What does your vision of the future look like for Smithfield?

Vision and actual taking place actually is two things. I’d like to see a couple of little shops open. I’d add people making use of the park, it’s a really nice little park. As a whole, I love the little town, I love the people in it, and I wouldn’t want to be anywhere else.

 

Sue Kelly

How long have you been on the council?

2 years. 

What do you want to accomplish in your city in the next two years?

I think to have a closer community.

What are the biggest difficulties Smithfield faces as a city?

Actually, it’s repossessed homes. We have several empty houses here. And then, the tax that is on people.

What type of action can people expect from you?

I’m willing to listen and help wherever or whatever

How has Smithfield improved during your time with the council?

I guess the only thing that I have done was, I did push for the city tax to be removed from our electric bill. I realized that it wasn’t a big tax, but it was money that people could use, that I didn’t think it was right. I think we’re all being taxed to much.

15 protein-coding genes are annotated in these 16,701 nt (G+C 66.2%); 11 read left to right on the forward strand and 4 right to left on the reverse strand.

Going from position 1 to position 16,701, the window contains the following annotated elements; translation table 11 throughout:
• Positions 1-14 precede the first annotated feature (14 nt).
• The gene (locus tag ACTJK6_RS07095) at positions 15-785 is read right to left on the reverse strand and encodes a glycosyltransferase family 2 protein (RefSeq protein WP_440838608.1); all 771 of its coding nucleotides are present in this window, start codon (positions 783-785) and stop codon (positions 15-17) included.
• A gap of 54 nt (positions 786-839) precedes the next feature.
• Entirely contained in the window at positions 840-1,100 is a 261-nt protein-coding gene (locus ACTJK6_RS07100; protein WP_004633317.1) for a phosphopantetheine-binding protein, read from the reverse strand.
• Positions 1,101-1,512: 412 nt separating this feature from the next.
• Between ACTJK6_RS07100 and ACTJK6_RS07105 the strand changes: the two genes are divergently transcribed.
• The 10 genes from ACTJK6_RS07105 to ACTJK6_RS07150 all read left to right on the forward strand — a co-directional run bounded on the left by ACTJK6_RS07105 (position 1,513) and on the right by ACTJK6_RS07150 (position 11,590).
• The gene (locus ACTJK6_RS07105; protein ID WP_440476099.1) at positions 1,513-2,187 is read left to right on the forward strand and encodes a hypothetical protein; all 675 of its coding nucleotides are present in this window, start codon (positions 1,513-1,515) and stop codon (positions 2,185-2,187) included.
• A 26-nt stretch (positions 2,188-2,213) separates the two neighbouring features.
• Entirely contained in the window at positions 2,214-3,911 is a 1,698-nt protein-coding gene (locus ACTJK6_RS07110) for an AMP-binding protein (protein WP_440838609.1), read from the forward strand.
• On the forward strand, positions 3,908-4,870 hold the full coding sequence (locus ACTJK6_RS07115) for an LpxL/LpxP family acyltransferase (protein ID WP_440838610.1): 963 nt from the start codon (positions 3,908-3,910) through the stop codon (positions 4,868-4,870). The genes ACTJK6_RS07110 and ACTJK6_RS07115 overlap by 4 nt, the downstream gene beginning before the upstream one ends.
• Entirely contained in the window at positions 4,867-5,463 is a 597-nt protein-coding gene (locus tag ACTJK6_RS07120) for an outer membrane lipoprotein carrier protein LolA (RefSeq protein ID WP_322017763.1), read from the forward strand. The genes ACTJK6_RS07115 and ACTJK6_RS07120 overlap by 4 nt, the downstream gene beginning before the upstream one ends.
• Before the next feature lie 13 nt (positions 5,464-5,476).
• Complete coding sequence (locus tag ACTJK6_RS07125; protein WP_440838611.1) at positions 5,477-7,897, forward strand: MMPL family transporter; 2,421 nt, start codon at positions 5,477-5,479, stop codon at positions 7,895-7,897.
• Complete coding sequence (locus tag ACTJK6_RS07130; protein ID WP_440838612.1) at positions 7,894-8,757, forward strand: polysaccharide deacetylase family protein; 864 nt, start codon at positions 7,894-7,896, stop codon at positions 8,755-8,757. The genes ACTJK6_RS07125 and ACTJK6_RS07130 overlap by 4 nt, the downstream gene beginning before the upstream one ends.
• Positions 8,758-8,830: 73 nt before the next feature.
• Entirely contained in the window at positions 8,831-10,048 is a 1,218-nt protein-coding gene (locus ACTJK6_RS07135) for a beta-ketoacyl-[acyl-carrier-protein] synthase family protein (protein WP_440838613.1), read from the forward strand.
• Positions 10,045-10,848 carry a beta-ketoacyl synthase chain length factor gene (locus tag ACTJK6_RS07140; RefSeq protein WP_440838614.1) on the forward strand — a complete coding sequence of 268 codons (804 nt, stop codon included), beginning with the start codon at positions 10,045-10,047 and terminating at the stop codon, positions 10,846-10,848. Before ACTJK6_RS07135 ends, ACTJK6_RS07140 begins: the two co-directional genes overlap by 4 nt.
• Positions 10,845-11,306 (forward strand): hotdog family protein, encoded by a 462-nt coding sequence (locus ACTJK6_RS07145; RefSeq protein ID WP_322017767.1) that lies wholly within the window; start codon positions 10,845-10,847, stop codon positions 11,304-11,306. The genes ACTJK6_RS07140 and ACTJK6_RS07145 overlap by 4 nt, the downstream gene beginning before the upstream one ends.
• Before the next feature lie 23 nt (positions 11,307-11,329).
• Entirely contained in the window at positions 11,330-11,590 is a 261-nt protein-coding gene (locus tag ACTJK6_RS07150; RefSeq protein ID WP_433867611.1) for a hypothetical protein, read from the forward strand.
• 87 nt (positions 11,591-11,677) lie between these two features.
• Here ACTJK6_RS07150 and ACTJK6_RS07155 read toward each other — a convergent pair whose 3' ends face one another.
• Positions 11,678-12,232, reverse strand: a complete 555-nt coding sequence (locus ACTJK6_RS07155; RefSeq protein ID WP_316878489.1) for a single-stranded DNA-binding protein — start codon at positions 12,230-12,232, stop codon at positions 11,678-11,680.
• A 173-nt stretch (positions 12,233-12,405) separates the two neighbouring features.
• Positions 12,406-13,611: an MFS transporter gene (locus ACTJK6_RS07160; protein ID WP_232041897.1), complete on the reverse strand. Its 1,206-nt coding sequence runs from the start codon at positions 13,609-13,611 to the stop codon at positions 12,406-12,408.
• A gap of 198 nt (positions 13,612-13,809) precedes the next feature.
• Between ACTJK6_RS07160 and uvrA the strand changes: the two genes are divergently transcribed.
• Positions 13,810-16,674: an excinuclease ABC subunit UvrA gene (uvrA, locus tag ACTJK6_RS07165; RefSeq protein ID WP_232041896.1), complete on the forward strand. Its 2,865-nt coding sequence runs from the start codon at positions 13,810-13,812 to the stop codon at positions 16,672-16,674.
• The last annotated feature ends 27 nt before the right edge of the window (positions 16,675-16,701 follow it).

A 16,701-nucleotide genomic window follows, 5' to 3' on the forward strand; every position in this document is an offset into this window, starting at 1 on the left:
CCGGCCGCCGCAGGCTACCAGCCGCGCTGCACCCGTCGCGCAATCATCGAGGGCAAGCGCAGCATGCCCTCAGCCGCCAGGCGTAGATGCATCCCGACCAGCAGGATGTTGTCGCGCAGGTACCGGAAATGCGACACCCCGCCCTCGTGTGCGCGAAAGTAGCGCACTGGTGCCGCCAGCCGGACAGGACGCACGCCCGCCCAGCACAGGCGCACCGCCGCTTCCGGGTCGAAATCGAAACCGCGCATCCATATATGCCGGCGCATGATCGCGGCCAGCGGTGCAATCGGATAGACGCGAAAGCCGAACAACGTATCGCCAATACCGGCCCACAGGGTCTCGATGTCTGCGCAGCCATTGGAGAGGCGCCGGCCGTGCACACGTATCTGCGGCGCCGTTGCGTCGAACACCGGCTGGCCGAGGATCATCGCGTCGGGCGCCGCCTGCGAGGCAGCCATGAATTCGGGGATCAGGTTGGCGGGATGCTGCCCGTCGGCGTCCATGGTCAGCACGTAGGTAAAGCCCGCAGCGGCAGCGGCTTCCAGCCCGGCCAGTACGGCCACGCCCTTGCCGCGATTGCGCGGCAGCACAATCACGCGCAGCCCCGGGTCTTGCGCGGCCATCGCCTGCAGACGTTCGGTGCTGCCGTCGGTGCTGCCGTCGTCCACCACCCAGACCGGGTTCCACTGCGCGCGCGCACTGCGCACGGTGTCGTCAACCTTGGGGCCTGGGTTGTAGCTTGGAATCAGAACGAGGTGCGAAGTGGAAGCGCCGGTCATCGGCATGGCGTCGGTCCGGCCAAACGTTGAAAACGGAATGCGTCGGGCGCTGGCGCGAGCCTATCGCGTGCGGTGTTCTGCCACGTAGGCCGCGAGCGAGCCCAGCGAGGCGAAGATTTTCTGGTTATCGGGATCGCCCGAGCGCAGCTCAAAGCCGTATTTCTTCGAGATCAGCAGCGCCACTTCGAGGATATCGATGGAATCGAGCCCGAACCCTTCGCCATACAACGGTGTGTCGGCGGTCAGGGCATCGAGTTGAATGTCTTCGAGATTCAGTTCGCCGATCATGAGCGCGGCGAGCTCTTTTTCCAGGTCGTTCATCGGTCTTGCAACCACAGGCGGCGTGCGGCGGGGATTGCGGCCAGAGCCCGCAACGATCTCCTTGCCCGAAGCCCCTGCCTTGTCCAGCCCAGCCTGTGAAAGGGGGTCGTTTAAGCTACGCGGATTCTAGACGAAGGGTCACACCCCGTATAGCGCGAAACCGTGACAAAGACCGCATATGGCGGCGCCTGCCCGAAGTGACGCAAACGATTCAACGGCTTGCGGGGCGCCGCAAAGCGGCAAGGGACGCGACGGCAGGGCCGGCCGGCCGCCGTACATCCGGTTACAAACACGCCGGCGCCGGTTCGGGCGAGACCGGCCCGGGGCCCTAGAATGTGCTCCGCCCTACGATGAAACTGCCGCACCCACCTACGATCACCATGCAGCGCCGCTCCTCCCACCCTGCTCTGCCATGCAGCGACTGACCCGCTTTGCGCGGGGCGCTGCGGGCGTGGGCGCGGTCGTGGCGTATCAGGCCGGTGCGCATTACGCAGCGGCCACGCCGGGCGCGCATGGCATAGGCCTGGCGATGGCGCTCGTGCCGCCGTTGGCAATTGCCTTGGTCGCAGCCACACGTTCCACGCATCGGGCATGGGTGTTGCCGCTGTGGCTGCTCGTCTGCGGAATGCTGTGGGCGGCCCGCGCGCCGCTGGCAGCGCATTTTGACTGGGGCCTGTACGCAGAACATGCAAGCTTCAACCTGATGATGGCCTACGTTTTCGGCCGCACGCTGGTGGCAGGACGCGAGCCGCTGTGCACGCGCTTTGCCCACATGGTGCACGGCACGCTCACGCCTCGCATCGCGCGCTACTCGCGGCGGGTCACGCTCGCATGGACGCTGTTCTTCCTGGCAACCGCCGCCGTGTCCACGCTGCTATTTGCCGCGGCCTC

How would you like residents to address their concerns to the council?

I would like for them to show up for our meetings. Any time. And to express their thoughts and what they would like to see in our city.

What does your vision of the future look like for Smithfield?

If there are problems, that they should bring them before the council.

 

 Campbellsburg

Sharon Clem

How long have you been on the council?

For three years

What do you want to accomplish in your city in the next two years?

I would love for Campbellsburg to grow and not lose its small town image. Progress with the sewer system. Be accountable to the citizens of our community. I am pleased with the way we continue moving forward with the community center.